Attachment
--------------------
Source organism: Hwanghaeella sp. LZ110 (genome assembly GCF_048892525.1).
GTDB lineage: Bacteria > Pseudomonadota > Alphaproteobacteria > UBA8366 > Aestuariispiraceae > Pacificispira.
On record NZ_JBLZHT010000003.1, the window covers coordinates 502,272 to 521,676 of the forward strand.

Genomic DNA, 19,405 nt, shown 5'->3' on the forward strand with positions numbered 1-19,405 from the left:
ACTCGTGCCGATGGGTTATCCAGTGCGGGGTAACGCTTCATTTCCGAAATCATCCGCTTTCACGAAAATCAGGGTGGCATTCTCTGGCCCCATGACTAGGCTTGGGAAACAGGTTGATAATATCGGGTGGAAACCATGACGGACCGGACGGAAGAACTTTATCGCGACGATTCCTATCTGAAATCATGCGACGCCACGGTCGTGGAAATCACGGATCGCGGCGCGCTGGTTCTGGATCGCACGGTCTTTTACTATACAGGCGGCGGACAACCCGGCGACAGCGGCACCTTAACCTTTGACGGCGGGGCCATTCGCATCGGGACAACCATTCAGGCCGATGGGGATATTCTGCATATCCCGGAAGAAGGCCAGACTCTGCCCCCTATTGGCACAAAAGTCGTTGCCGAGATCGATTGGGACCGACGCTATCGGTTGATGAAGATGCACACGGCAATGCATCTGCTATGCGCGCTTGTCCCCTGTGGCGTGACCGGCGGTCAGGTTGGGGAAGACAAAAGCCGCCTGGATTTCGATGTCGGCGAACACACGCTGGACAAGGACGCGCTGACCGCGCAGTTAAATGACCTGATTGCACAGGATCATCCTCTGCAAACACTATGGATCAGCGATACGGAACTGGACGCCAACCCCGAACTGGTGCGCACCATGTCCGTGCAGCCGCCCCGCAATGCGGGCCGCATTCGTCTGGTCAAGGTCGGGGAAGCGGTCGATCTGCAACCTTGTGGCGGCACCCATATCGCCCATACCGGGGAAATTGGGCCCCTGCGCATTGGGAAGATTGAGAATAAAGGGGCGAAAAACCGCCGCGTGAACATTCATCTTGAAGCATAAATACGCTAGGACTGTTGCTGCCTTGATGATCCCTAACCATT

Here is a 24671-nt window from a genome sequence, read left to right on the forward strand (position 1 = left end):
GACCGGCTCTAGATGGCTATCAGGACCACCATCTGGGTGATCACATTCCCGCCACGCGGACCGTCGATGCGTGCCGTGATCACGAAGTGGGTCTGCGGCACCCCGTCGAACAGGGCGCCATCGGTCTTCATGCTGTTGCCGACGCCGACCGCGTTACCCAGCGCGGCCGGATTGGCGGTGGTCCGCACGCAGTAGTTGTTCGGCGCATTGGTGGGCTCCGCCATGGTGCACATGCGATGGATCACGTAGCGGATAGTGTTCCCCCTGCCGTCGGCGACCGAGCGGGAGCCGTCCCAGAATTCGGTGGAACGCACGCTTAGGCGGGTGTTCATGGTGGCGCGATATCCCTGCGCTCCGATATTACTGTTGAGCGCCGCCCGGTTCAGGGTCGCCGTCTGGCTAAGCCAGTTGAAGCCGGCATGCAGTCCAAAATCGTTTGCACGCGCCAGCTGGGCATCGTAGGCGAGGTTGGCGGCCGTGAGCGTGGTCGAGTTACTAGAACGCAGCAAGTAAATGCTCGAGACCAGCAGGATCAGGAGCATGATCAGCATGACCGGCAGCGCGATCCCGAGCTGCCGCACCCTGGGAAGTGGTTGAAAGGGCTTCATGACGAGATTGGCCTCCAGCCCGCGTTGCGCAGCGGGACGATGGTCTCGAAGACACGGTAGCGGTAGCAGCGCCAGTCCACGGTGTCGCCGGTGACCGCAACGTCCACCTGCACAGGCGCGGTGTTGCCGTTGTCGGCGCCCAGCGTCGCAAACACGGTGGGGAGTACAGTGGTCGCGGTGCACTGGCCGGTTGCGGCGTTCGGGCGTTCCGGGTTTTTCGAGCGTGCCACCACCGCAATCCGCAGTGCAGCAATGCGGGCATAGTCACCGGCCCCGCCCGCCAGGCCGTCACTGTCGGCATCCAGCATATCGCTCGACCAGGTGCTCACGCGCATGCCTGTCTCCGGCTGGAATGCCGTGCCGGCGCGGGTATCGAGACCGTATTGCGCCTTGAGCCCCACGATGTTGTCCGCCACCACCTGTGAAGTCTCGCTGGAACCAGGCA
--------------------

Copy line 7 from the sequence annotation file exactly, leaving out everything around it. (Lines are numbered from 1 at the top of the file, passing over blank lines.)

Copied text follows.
GACCGGCTCTAGATGGCTATCAGGACCACCATCTGGGTGATCACATTCCCGCCACGCGGACCGTCGATGCGTGCCGTGATCACGAAGTGGGTCTGCGGCACCCCGTCGAACAGGGCGCCATCGGTCTTCATGCTGTTGCCGACGCCGACCGCGTTACCCAGCGCGGCCGGATTGGCGGTGGTCCGCACGCAGTAGTTGTTCGGCGCATTGGTGGGCTCCGCCATGGTGCACATGCGATGGATCACGTAGCGGATAGTGTTCCCCCTGCCGTCGGCGACCGAGCGGGAGCCGTCCCAGAATTCGGTGGAACGCACGCTTAGGCGGGTGTTCATGGTGGCGCGATATCCCTGCGCTCCGATATTACTGTTGAGCGCCGCCCGGTTCAGGGTCGCCGTCTGGCTAAGCCAGTTGAAGCCGGCATGCAGTCCAAAATCGTTTGCACGCGCCAGCTGGGCATCGTAGGCGAGGTTGGCGGCCGTGAGCGTGGTCGAGTTACTAGAACGCAGCAAGTAAATGCTCGAGACCAGCAGGATCAGGAGCATGATCAGCATGACCGGCAGCGCGATCCCGAGCTGCCGCACCCTGGGAAGTGGTTGAAAGGGCTTCATGACGAGATTGGCCTCCAGCCCGCGTTGCGCAGCGGGACGATGGTCTCGAAGACACGGTAGCGGTAGCAGCGCCAGTCCACGGTGTCGCCGGTGACCGCAACGTCCACCTGCACAGGCGCGGTGTTGCCGTTGTCGGCGCCCAGCGTCGCAAACACGGTGGGGAGTACAGTGGTCGCGGTGCACTGGCCGGTTGCGGCGTTCGGGCGTTCCGGGTTTTTCGAGCGTGCCACCACCGCAATCCGCAGTGCAGCAATGCGGGCATAGTCACCGGCCCCGCCCGCCAGGCCGTCACTGTCGGCATCCAGCATATCGCTCGACCAGGTGCTCACGCGCATGCCTGTCTCCGGCTGGAATGCCGTGCCGGCGCGGGTATCGAGACCGTATTGCGCCTTGAGCCCCACGATGTTGTCCGCCACCACCTGTGAAGTCTCGCTGGAACCAGGCA